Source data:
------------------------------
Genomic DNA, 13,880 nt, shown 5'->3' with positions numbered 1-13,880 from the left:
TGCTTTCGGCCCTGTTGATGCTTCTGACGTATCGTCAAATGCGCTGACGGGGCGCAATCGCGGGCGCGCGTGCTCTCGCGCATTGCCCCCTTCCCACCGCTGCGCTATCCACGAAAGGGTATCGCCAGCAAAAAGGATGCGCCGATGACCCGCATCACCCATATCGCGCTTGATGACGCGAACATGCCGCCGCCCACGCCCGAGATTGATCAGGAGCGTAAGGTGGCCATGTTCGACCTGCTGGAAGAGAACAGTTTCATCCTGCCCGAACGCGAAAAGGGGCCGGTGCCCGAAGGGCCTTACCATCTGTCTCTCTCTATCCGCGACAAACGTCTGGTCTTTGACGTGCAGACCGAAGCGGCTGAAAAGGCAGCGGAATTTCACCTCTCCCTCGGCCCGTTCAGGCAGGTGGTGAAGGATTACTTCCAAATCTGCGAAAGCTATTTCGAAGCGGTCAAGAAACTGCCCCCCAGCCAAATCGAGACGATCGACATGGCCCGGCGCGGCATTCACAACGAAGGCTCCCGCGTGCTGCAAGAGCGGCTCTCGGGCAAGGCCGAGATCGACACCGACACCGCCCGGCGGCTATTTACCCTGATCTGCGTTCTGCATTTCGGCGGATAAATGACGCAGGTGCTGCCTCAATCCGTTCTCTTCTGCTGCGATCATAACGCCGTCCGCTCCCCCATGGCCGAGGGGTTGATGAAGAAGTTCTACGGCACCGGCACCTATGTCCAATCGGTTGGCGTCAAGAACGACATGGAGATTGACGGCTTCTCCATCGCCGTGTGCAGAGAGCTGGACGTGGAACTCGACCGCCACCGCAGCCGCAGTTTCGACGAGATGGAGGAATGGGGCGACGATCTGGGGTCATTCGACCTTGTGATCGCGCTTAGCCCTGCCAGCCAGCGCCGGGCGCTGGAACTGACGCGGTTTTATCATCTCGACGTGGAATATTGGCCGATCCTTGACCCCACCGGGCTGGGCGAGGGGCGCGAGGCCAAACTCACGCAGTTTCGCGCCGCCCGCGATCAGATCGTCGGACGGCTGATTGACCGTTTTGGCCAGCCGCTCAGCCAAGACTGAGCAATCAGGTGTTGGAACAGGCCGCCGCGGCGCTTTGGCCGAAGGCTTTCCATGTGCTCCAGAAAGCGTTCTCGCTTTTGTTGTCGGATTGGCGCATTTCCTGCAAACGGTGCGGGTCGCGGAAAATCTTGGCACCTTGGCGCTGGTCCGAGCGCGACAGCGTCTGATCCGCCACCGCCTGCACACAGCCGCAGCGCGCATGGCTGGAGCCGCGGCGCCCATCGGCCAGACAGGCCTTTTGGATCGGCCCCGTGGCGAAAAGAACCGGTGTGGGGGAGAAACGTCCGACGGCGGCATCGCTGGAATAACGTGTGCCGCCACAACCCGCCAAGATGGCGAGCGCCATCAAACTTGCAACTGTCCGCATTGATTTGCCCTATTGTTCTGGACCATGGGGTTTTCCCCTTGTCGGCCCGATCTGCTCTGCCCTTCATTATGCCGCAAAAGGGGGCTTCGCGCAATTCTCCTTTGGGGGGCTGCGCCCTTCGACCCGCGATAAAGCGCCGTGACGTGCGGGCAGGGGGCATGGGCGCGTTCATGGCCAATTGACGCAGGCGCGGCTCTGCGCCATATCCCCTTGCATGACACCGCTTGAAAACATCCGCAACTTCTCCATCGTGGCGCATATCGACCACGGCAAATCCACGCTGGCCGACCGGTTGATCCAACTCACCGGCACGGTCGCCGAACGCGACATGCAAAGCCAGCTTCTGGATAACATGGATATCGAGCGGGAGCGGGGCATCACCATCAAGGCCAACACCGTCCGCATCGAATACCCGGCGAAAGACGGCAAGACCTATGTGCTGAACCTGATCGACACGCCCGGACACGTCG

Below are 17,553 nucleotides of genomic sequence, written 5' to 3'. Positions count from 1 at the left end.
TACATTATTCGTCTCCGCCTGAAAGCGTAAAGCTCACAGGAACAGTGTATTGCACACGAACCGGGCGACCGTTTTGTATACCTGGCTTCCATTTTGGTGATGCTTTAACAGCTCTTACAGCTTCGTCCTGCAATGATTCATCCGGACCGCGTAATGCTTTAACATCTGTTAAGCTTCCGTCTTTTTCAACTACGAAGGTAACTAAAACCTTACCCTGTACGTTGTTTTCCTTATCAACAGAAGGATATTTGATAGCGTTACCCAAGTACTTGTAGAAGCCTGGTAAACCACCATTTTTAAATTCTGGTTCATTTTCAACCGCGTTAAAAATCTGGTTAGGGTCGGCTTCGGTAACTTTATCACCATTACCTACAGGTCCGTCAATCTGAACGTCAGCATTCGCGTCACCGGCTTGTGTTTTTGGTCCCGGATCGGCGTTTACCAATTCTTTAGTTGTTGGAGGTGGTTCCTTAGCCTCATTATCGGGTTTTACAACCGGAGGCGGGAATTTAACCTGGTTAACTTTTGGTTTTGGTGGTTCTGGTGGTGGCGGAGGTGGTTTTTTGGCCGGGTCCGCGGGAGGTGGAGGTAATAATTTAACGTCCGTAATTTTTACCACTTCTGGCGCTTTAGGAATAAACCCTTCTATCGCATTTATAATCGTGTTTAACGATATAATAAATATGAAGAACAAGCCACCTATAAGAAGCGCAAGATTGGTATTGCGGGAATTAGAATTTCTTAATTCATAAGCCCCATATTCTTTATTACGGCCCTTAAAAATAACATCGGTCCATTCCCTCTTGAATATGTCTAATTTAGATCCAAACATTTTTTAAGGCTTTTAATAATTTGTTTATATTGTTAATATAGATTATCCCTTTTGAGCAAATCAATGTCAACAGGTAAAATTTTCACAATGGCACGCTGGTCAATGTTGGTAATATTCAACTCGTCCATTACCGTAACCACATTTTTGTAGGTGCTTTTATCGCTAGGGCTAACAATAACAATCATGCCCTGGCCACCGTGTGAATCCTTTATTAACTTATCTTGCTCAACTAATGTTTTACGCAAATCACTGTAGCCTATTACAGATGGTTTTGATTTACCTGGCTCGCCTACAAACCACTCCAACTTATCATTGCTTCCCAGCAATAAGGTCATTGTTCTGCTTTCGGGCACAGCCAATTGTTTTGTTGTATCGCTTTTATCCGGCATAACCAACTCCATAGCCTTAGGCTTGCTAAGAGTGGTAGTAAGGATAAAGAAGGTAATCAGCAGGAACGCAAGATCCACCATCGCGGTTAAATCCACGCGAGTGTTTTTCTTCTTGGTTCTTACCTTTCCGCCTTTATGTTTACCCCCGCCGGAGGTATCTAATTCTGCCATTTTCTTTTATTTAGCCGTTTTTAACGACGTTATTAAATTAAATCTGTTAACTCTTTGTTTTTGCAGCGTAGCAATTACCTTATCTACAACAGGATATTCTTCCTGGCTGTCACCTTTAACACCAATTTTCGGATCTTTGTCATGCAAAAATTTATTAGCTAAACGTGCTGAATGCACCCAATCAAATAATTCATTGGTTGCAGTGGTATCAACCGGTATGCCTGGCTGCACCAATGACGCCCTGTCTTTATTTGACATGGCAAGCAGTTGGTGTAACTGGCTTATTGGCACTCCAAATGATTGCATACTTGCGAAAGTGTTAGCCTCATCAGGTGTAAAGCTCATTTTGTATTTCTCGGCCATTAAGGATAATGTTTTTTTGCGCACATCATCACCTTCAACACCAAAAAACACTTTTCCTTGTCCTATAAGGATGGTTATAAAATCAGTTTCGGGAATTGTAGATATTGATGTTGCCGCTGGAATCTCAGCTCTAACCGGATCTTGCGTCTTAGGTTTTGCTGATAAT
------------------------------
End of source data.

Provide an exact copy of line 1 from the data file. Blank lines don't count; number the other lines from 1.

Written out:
Genomic DNA, 13,880 nt, shown 5'->3' with positions numbered 1-13,880 from the left: